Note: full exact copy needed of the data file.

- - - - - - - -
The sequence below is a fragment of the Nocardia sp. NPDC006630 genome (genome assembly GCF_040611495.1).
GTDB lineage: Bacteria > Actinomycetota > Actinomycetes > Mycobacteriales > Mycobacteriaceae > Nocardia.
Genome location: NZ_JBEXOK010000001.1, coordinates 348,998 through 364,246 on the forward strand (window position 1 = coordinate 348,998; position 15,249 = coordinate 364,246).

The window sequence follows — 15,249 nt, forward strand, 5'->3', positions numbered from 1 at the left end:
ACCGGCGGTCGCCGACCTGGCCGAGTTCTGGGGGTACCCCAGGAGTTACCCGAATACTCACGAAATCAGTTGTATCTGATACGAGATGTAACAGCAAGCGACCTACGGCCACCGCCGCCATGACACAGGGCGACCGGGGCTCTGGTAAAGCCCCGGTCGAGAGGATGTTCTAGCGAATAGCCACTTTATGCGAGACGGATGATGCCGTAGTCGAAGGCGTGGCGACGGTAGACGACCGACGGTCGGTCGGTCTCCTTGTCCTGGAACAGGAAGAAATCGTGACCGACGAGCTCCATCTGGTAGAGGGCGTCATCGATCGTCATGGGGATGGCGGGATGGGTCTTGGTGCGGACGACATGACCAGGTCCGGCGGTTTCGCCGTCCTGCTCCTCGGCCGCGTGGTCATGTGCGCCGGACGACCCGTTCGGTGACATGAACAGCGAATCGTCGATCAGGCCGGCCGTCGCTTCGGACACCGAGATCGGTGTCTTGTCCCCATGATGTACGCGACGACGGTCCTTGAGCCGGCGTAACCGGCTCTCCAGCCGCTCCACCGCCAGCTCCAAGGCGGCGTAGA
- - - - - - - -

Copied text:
The sequence below is a fragment of the Nocardia sp. NPDC006630 genome (genome assembly GCF_040611495.1).
GTDB lineage: Bacteria > Actinomycetota > Actinomycetes > Mycobacteriales > Mycobacteriaceae > Nocardia.
Genome location: NZ_JBEXOK010000001.1, coordinates 348,998 through 364,246 on the forward strand (window position 1 = coordinate 348,998; position 15,249 = coordinate 364,246).

The window sequence follows — 15,249 nt, forward strand, 5'->3', positions numbered from 1 at the left end:
ACCGGCGGTCGCCGACCTGGCCGAGTTCTGGGGGTACCCCAGGAGTTACCCGAATACTCACGAAATCAGTTGTATCTGATACGAGATGTAACAGCAAGCGACCTACGGCCACCGCCGCCATGACACAGGGCGACCGGGGCTCTGGTAAAGCCCCGGTCGAGAGGATGTTCTAGCGAATAGCCACTTTATGCGAGACGGATGATGCCGTAGTCGAAGGCGTGGCGACGGTAGACGACCGACGGTCGGTCGGTCTCCTTGTCCTGGAACAGGAAGAAATCGTGACCGACGAGCTCCATCTGGTAGAGGGCGTCATCGATCGTCATGGGGATGGCGGGATGGGTCTTGGTGCGGACGACATGACCAGGTCCGGCGGTTTCGCCGTCCTGCTCCTCGGCCGCGTGGTCATGTGCGCCGGACGACCCGTTCGGTGACATGAACAGCGAATCGTCGATCAGGCCGGCCGTCGCTTCGGACACCGAGATCGGTGTCTTGTCCCCATGATGTACGCGACGACGGTCCTTGAGCCGGCGTAACCGGCTCTCCAGCCGCTCCACCGCCAGCTCCAAGGCGGCGTAGA